14.1156, Review: Discourse/Pragmatics: Chilton & Schaffner(2002)

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LINGUIST List:  Vol-14-1156. Mon Apr 21 2003. ISSN: 1068-4875.

Subject: 14.1156, Review: Discourse/Pragmatics: Chilton & Schaffner(2002)

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Date:  Mon, 21 Apr 2003 18:24:58 +0000
From:  Elisabeth Le <elisabeth.le at ualberta.ca>
Subject:  Politics as Text and Talk: Analytic Approaches to Political Discourse

-------------------------------- Message 1 -------------------------------

Date:  Mon, 21 Apr 2003 18:24:58 +0000
From:  Elisabeth Le <elisabeth.le at ualberta.ca>
Subject:  Politics as Text and Talk: Analytic Approaches to Political Discourse

Chilton, Paul A. and Christina Schaffner, ed. (2002) Politics as Text
and Talk: Analytic Approaches to Political Discourse, John Benjamins,
Discourse Approaches to Politics, Society and Culture 4.

Announced at http://linguistlist.org/issues/13/13-3177.html

Elisabeth Le, University of Alberta

The linguistic study of political discourse is increasingly attracting
interest, and it benefits now from its own specialised publications,
the ''Journal of Language and Politics'', and the book series,
''Discourse Approaches to Politics, Society and Culture'', both edited
by Ruth Wodak and Paul Chilton.  Published in this series, ''Politics
as Text and Talk: Analytic Approaches to Political Discourse'', edited
by Paul Chilton and Christina Schaffner, is offered as an introduction
to the field. The book is intended to provide a methodological survey
(although necessarily incomplete) in order to ''try to delineate the
emergent methodology of the field'' (p. vii). The first chapter
presents ''Themes and principles in the analysis of political
discourse'', and each of the six successive chapters introduces a
particular type of analysis.

In the introductory Chapter 1, Paul Chilton and Christina Schaffner
start on the premise that politics is largely language, and thus argue
for the study of politics by linguists alongside political
philosophers and political scientists. Indeed, with their fine-grained
methods, discourse analysts bring a new dimension to the comprehension
of old and new problems in politics. Politics is understood as a
struggle for power but also as co-operation in order to resolve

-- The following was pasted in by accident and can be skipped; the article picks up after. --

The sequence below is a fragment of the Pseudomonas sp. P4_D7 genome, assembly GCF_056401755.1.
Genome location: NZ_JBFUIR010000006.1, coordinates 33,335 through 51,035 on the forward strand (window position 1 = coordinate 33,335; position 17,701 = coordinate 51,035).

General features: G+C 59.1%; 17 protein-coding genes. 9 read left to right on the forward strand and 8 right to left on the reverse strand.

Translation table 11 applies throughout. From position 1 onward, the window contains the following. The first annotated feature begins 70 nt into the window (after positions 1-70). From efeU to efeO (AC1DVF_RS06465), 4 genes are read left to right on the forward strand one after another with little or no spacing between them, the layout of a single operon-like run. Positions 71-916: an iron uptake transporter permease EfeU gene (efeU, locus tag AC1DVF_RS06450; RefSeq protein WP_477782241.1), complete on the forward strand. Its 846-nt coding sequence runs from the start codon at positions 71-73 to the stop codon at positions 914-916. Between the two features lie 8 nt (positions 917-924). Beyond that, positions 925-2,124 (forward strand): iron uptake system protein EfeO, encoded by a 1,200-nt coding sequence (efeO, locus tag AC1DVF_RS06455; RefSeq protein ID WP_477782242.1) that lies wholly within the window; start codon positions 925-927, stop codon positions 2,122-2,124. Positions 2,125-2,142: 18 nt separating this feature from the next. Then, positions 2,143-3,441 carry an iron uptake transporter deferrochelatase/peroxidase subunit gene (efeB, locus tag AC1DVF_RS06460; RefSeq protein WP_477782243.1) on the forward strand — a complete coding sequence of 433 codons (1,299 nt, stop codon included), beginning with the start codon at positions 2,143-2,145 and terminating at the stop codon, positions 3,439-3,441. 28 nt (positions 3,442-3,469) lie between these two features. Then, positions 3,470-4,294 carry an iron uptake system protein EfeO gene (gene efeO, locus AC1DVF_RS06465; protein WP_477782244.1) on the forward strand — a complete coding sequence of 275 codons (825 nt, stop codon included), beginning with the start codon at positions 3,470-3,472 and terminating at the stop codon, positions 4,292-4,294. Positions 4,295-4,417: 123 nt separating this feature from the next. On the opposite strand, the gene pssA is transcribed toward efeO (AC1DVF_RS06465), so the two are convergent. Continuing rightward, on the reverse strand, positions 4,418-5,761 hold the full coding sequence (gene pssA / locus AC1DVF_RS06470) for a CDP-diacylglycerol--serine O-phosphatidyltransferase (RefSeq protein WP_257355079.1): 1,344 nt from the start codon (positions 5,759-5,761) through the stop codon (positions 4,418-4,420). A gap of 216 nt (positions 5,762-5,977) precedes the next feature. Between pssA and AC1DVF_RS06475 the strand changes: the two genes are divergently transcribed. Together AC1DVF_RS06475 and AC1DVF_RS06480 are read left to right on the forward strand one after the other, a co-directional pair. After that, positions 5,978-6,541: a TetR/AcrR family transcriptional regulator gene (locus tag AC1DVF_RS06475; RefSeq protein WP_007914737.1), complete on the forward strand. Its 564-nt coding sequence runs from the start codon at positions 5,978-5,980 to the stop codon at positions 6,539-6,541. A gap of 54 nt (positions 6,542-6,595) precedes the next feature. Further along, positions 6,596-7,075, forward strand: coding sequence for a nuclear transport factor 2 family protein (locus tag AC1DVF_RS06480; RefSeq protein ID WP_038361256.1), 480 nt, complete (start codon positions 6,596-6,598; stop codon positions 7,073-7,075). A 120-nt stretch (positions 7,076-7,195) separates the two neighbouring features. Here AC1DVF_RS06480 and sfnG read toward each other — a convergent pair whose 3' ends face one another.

clashes.  Both phenomena take place at the micro level (between
individuals) and macro level (between institutions).  Individuals
interact through discourse, and institutions produce types of
discourse with specific characteristics. As language is closely linked
in practice with culture, and culture is itself linked with the
practice of politics, the cultural context of the analysed political
discourse always needs to be taken into account. The authors review
some main principles in the analysis of discourse: speech acts
(Searle), co-operative principle (Grice), politeness (Brown &
Levinson), validity claims (Habermas), context and intertextuality,
dialogism (Bakhtin), and functionalism (Buhler, Halliday). Then, they
briefly expose how political discourse can be looked at in its
cognitive dimension and in its pragmatic dimension.

The first part of the book comprises four chapters that deal with
institutions and identities. In Chapter 2, ''Politization and
depolitization: Employment policy in the European Union'', Peter
Muntigl ''attempts to provide political conceptual tools combined with
linguistics tools for reading the political'' (p.46). He proceeds to
demonstrate these concepts with the analysis of a speech from a
Commissioner of the European Union. In ''politicking'', i.e. in both
''politicizing'' (creating opportunities for action) and in
''depoliticizing'', one of the main discursive resources is
metaphors. According to Chilton (1996:50-55), the four most common
metaphors in international relations are: container, path, force, and
link. It has already been shown how the first metaphor, container,
functions politically to delimit spaces of existent or non-existent
competing interests (Sondermann, 1997). In the Commissioner's speech
that is analysed, the three other metaphors of path, force, and link
present the EU policy as the only one to follow, and efface potential